Publisher Shireen received her diagnosis and underwent treatment during the pandemic. She wouldn’t let it stop her and now campaigns to improve support for women with breast cancer in Dubai
Shireen Jabry, a magazine publisher and mother to a young son, was diagnosed with Stage 3 Breast Cancer in December 2019, and went through rigorous treatment in London before moving to Dubai. ‘She created the CAB campaign to empower women who have had cancer and here she shares her story of treatment and the logistical difficulties of moving to another country after having cancer.
I discovered a lump in my breast in mid-October 2019. I previously had a fatty cyst on my waist on the same side as the lump that I discovered. I had had it removed so I thought maybe it’s beginning to grow in my breast but then I just had a very bad feeling. I just felt there’s something wrong because of the location and it’s only on the right breast.
I panicked and I didn’t go to the doctor. I went on a half-term trip to Paris with my son and my now ex-husband. It’s just like I ignored it. When I came back I wanted to focus on my magazine and I thought no, I’m just imagining it.
In November, I began thinking I should go see the doctor and only went at the beginning of December. They then referred me to the breast care surgeon, who I saw in the middle of December. That’s when I was diagnosed and discovered that the tumour has been there for nearly two years, not the two months that the lump had been there. I always assumed that when the lump first appears that’s the start of the cancer.
I always assumed that when the lump comes out it’s the beginning of the cancer.
I had 17 sessions of chemotherapy, two operations and radiotherapy before I was pronounced cancer free in August 2020. I found that there’s many different types of breast cancers. Mine was HR2 positive breast cancer, which means the cancer feeds on oestrogen and that they needed to induce an early menopause.
But the good news is, when you’re HR2 positive instead of triple negative, after they get rid of the cancer, they can hopefully stop it from coming back because they kill the oestrogen in your body by inducing your menopause. Then they give you an injection every month for ten years and with the hormone pills they make sure that you never produce any oestrogen.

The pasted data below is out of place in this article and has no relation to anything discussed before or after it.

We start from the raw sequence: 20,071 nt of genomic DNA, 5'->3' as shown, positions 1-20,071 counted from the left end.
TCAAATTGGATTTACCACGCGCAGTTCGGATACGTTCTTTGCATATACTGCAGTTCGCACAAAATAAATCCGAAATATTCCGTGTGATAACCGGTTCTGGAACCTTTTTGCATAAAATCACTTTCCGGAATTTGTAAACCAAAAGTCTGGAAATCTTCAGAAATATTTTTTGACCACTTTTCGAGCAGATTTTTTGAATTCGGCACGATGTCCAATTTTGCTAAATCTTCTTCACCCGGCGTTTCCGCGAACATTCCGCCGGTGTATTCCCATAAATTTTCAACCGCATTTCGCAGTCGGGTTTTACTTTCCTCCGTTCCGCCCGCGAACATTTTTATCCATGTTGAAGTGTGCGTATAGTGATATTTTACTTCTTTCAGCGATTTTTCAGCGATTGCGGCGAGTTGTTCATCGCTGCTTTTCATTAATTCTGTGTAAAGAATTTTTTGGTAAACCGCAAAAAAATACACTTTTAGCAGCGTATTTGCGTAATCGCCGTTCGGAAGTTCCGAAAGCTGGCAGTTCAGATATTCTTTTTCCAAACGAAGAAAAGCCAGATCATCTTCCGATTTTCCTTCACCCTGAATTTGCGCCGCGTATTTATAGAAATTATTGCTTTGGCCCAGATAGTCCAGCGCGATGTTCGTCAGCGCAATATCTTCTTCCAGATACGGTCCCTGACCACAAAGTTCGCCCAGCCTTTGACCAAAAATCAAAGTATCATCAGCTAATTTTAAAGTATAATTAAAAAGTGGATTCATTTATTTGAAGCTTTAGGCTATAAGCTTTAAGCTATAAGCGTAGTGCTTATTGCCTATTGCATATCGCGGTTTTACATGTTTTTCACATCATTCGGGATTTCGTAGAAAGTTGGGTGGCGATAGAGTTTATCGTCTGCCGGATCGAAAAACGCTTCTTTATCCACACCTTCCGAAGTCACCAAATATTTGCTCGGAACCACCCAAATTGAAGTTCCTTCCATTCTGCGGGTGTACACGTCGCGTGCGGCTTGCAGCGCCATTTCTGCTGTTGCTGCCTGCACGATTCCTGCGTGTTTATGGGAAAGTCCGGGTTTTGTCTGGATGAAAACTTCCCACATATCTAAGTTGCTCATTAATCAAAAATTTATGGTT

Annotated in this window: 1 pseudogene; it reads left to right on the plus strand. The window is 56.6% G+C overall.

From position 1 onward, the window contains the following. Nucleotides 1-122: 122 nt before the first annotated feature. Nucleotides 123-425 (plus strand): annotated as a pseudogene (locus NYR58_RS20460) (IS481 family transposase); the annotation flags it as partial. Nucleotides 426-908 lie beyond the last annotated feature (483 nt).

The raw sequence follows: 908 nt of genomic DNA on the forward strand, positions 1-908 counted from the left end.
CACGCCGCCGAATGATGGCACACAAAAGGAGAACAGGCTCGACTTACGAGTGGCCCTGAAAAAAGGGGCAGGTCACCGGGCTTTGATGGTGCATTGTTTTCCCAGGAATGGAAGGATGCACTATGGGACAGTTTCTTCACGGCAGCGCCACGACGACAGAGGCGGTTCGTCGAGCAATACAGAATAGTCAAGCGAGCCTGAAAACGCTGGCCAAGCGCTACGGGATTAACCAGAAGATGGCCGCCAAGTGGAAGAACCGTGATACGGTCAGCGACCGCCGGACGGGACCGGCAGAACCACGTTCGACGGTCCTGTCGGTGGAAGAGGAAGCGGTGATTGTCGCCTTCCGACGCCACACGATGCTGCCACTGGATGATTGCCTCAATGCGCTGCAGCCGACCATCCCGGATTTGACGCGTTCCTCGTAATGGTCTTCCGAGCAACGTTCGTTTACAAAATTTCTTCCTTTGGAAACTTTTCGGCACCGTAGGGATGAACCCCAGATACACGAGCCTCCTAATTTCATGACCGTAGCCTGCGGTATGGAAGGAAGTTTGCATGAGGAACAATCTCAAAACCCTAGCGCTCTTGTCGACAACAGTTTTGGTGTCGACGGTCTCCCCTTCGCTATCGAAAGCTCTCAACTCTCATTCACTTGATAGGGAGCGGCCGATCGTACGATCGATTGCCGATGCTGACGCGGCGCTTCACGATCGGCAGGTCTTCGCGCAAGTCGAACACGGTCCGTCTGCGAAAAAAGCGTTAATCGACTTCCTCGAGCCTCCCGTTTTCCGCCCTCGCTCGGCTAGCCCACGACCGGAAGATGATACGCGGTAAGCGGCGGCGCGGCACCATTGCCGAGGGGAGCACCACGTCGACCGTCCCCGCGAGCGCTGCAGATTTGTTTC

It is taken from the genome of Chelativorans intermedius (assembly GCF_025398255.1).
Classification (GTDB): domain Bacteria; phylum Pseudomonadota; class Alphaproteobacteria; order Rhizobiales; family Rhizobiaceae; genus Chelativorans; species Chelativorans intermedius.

Sustaining myself through all of my treatment was hard; it’s not just the medical and physical, it’s the psychological. It’s like when I entered the doctor’s office, I was me, and when I left, I became a totally different person because of what they tell you. I just wanted to be me and look like me and I wanted to make sure I’m OK. Not from a medical point of view, because the doctors were dealing with that, but from the psychological point of view.
After I was pronounced cancer free in August 2020 and when my hair started growing back in October I took a vacation for 10 days to Dubai to visit my friends there. Those 10 days were the first time I thought ‘my eyebrows are full’ and ‘my eyelashes have grown back,’ which made me feel that people don’t know that I’ve gone through chemo. It just looks like I have a short haircut that is funky.
I felt good seeing old friends and being in an environment where I have never had cancer. I almost tried to forget, as I feel you can’t heal in an environment where you got sick. Although London is not responsible, I don’t remember the memories before chemo. That’s when I sat with myself and thought I’m not sure, but let me think about it more. And in February 2021 I actually made the move.
I needed to be on the Zoladex* for the next 10 years and I asked my oncologist what happens if they don’t have Zoladex injections in Dubai. He said ‘don’t worry, all over the world they have this injection, but you’ll have to go into hospital for it to be administered. The hormone pills are not a problem. Bupa will pay for them and I can always send you a six months’ supply or you can take six months with you to Dubai. But you will need six monthly check-ups which your insurance will not cover.’